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Volume 3 Supplement 1


Clinical impact and outcome of clostridium non-difficile infection in critically ill patients

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Clostridium species are gram-positive, anaerobic, spore-forming bacteria and some species have pathogenic nature. There is limited data regarding Clostridium non-difficile infection in critically ill patients available. Symptoms of infection are often non-specific, which leads to delayed diagnosis and therapy initiation in these patients.


Aim of this study was to evaluate patients with positive microbiological cultures of Clostridium non-difficile infection with the need of critical care medicine.


Patients with microbiological result of Clostridium non- difficile infection admitted to the intensive care unit (ICU) were included in this study. Patient´s characteristics including admission diagnosis, severity of illness (SOFA- score), therapeutic procedures and outcome were recorded.


A total of 47 critically ill patients (32 men, mean age 66 ± 9 years, mean SOFA-score on admission 9 ± 3) with Clostridium non-difficile infection were included in this study. The most common pathogens were Clostridium innocum (n = 23), Clostridium perfringens (n = 11), Clostridium tertium (n = 6) and others (n = 7). Pathogens were detected in 62% intra-abdominal, in 29% in blood cultures and 8% of patients had soft tissue infection. Intra-abdominal infections (71%) were the most common source of infection.

Admission diagnoses were septic shock (54%), surgical treatment (44%) and others (2%). Highest incidence of septic shock was seen in patients with Clostridium innocum infection, (p < 0.05). Preexisting, mostly abdominal (90%) malignancy was seen in 46% of these patients. Invasive ventilation was needed in 50%, vasopressor therapy in 71% and renal replacement therapy in 38%. The overall ICU mortality was 45%. Highest ICU mortality rate was found in patients with Clostridium innocum infection (45%), followed by Clostridium perfringens (23%) and Clostridium tertium (17%). Patients with septic shock showed significantly higher mortality rates (p < 0.05). By means of source of infection highest mortality rate was found in abdominal infection (65%) followed by bacteremia (43%).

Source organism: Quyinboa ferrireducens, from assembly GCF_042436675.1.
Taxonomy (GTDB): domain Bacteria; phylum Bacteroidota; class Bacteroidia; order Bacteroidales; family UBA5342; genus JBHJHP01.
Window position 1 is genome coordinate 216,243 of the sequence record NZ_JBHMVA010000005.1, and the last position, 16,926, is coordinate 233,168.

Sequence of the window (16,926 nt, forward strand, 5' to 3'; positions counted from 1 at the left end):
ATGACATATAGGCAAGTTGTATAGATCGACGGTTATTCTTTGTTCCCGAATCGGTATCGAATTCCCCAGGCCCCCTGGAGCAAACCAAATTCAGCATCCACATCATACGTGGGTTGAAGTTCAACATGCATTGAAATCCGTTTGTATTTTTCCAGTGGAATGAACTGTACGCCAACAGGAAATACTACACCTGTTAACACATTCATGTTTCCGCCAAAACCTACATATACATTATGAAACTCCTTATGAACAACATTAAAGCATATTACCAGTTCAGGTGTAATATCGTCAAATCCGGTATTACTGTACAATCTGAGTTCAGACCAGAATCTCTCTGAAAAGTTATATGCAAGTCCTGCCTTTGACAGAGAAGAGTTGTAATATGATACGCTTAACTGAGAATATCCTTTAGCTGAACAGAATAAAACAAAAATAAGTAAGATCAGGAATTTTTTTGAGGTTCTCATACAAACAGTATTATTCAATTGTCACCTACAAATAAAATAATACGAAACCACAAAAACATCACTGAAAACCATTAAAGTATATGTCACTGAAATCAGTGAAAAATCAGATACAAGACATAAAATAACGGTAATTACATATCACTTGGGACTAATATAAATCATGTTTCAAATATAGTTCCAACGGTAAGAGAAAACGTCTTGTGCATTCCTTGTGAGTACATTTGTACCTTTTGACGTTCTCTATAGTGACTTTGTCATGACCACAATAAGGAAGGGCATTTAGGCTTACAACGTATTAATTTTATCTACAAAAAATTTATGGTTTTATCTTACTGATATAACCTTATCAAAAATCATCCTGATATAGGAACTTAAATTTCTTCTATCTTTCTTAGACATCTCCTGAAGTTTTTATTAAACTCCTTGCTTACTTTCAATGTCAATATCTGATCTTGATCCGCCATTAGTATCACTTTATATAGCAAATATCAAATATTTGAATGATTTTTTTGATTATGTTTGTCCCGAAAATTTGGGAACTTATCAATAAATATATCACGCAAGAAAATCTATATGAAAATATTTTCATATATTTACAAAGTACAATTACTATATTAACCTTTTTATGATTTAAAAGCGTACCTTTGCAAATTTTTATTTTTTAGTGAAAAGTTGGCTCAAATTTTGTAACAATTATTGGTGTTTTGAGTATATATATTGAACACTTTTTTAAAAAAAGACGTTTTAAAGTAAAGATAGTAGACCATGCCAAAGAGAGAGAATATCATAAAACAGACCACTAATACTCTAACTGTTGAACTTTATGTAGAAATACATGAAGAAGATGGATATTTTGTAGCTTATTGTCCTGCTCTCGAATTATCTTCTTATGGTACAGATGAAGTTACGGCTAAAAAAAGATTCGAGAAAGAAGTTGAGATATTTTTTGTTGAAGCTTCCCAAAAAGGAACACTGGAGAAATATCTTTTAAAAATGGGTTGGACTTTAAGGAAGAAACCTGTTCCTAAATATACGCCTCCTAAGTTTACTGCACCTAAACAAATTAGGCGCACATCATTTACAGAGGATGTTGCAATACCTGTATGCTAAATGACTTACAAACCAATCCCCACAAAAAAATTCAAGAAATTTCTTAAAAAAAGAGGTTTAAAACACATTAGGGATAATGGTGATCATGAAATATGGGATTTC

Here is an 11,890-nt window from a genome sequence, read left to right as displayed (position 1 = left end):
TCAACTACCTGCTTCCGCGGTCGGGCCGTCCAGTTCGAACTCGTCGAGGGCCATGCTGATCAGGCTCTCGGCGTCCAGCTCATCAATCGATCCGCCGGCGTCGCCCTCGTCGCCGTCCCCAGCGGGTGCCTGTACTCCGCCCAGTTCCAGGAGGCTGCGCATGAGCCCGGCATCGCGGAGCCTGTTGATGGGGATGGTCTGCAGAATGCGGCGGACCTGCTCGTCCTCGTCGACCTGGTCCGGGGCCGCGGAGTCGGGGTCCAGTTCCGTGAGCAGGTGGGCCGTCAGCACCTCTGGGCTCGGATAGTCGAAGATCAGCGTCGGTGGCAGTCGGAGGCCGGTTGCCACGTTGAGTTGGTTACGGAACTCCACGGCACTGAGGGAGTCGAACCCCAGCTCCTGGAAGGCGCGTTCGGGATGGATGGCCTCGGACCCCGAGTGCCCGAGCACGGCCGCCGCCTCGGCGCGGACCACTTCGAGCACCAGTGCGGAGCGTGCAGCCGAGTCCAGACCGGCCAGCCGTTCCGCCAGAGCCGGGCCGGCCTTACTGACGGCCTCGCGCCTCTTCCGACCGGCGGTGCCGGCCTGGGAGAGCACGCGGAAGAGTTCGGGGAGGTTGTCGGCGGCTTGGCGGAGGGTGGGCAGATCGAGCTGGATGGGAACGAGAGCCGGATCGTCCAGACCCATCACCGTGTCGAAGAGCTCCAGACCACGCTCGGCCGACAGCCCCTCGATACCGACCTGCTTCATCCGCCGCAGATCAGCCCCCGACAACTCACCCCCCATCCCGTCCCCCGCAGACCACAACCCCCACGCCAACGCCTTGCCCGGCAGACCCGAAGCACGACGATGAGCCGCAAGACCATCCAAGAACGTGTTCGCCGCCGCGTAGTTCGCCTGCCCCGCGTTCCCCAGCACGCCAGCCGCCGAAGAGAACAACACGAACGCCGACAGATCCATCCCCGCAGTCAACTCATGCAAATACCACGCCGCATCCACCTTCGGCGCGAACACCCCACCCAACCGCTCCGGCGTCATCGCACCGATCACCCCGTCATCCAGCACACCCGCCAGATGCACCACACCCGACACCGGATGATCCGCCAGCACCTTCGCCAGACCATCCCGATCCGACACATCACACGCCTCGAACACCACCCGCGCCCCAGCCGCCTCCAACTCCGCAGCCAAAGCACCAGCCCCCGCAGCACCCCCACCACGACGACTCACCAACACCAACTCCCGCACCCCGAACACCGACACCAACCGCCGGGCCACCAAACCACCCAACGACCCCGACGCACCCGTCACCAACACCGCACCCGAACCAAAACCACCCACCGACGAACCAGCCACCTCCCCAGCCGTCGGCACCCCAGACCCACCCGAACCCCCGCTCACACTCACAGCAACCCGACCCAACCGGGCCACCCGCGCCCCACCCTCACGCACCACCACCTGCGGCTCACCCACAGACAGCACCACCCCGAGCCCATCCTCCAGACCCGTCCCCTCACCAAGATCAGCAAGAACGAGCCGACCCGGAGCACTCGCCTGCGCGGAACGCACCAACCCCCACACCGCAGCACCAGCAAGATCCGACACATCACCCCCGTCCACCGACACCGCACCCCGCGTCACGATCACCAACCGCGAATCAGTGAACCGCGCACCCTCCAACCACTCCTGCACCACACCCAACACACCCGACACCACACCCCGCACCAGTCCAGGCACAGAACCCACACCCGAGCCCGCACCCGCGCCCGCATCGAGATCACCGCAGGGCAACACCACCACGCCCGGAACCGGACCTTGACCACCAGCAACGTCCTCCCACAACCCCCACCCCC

Clostridium non-difficile infection in critically ill patients is associated with high mortality and organ failure. Worst outcome was observed in patients with septic shock.

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Correspondence to K Rutter.

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Rutter, K., Walther, S., Horvatits, T. et al. Clinical impact and outcome of clostridium non-difficile infection in critically ill patients. ICMx 3, A117 (2015) doi:10.1186/2197-425X-3-S1-A117

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  • Septic Shock
  • Renal Replacement Therapy
  • Soft Tissue Infection
  • Intensive Care Unit Mortality
  • Microbiological Culture